Moral life sometimes involves life-and-death decisions, and philosophers often consider them by examining intuitions about ideal cases. Contemporary philosophical discourse on such matters has been dominated by Trolley-type cases, which typically present us with the need to make decisions on whether to sacrifice one person in order to save a larger number of similar others. Such cases lead to a distinct view of moral dilemmas, and of moral life generally. The case I present here, "Hostage Situation", is quite unlike them, and should generate intuitions that differ greatly from those brought forth by standard Trolley-type cases. The implications are surprising, and suggest that familiar and widely-prevalent perceptions of the normative field are inadequate.
Journal of Philosophy
"A Hostage Situation", Journal of Philosophy 116 (2019): 447-466.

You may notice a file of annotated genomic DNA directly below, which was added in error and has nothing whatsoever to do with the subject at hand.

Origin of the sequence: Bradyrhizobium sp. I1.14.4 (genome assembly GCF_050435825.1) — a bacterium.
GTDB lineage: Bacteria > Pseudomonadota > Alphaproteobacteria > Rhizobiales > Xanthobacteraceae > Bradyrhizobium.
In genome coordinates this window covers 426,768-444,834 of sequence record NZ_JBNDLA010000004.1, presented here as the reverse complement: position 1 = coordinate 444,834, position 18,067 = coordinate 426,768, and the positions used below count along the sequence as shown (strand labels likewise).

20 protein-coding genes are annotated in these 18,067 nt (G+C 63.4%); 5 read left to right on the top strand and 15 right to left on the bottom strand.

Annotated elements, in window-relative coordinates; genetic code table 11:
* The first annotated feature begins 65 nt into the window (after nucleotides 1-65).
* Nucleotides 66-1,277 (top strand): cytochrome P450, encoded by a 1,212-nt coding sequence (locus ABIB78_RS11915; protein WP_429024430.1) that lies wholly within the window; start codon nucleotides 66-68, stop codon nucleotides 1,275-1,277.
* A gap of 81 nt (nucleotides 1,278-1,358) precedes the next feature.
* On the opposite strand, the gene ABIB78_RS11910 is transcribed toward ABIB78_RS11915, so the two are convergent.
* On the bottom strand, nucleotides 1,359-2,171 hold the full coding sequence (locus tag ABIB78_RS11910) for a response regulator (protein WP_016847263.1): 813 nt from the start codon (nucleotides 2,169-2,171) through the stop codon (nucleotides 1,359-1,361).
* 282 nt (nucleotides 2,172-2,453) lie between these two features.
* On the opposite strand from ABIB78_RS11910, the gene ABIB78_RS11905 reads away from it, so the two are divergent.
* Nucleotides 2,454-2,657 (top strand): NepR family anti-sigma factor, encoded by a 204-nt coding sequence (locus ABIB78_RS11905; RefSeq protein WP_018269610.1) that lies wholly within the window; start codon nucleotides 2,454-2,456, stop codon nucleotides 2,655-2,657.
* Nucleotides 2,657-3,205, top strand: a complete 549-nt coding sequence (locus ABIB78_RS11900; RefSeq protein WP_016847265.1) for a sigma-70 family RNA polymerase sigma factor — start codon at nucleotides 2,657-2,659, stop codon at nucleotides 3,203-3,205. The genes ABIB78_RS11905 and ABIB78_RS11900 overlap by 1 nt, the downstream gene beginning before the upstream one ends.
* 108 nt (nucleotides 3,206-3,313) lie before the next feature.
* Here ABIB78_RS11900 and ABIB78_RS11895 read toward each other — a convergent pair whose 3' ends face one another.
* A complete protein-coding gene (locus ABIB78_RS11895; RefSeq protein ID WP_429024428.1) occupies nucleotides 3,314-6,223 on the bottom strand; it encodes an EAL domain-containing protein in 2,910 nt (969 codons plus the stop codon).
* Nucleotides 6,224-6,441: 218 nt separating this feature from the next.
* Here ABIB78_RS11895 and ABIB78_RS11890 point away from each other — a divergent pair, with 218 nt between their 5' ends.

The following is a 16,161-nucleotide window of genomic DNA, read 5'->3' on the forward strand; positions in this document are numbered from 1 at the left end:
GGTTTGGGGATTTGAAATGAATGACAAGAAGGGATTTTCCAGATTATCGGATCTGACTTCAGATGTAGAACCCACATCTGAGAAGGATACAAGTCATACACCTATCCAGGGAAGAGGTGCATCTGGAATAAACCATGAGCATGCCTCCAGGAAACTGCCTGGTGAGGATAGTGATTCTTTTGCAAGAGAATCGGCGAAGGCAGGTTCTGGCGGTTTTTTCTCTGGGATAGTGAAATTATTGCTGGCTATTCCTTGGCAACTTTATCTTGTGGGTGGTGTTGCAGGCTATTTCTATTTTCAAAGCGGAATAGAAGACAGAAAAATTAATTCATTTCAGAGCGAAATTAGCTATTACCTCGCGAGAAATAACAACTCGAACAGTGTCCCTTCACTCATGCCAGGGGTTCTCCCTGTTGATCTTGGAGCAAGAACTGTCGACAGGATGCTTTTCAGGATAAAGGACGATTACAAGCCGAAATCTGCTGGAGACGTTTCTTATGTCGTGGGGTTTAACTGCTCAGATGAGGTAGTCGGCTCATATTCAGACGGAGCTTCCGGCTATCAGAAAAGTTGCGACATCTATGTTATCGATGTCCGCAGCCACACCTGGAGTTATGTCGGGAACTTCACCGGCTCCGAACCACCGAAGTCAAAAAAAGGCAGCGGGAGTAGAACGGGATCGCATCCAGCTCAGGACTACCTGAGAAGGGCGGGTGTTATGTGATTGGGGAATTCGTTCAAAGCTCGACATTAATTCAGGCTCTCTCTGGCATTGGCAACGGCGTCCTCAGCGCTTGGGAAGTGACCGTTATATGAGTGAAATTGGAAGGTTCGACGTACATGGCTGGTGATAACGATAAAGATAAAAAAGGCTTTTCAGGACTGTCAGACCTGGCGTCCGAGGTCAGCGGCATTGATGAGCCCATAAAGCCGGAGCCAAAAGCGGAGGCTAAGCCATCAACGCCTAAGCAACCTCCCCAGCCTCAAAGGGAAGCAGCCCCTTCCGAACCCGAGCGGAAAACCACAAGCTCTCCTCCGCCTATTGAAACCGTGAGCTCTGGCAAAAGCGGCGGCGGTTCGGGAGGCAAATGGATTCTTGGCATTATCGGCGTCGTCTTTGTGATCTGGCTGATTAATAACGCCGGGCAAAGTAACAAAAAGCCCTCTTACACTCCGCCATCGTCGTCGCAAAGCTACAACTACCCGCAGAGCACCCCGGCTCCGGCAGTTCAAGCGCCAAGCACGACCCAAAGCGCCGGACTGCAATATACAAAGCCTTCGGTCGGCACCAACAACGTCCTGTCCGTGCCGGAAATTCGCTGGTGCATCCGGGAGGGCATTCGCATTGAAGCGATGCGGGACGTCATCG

There is a widespread view according to which deontology can be construed as a flexible, reasonable view, able to incorporate consequentialist considerations when it seems compelling to do so. According to this view, deontologists can be moderate, and their presentation as die-hard fanatics, even if true to some historical figures, is basically a slanderous and misleading philosophical straw man. I argue that deontologists, properly understood, are not moderate. In the way deontology is typically understood, a deontology, as such, conceptually needs to be overriding. The error I point out has pernicious implications, which are noted.
Utilitas: A Journal of Utilitarian Studies
"Can Deontologists Be Moderate?", Utilitas 15 (2003 ): 71-5.
Control, Desert, and the Difference Between Distributive and Retributive Justice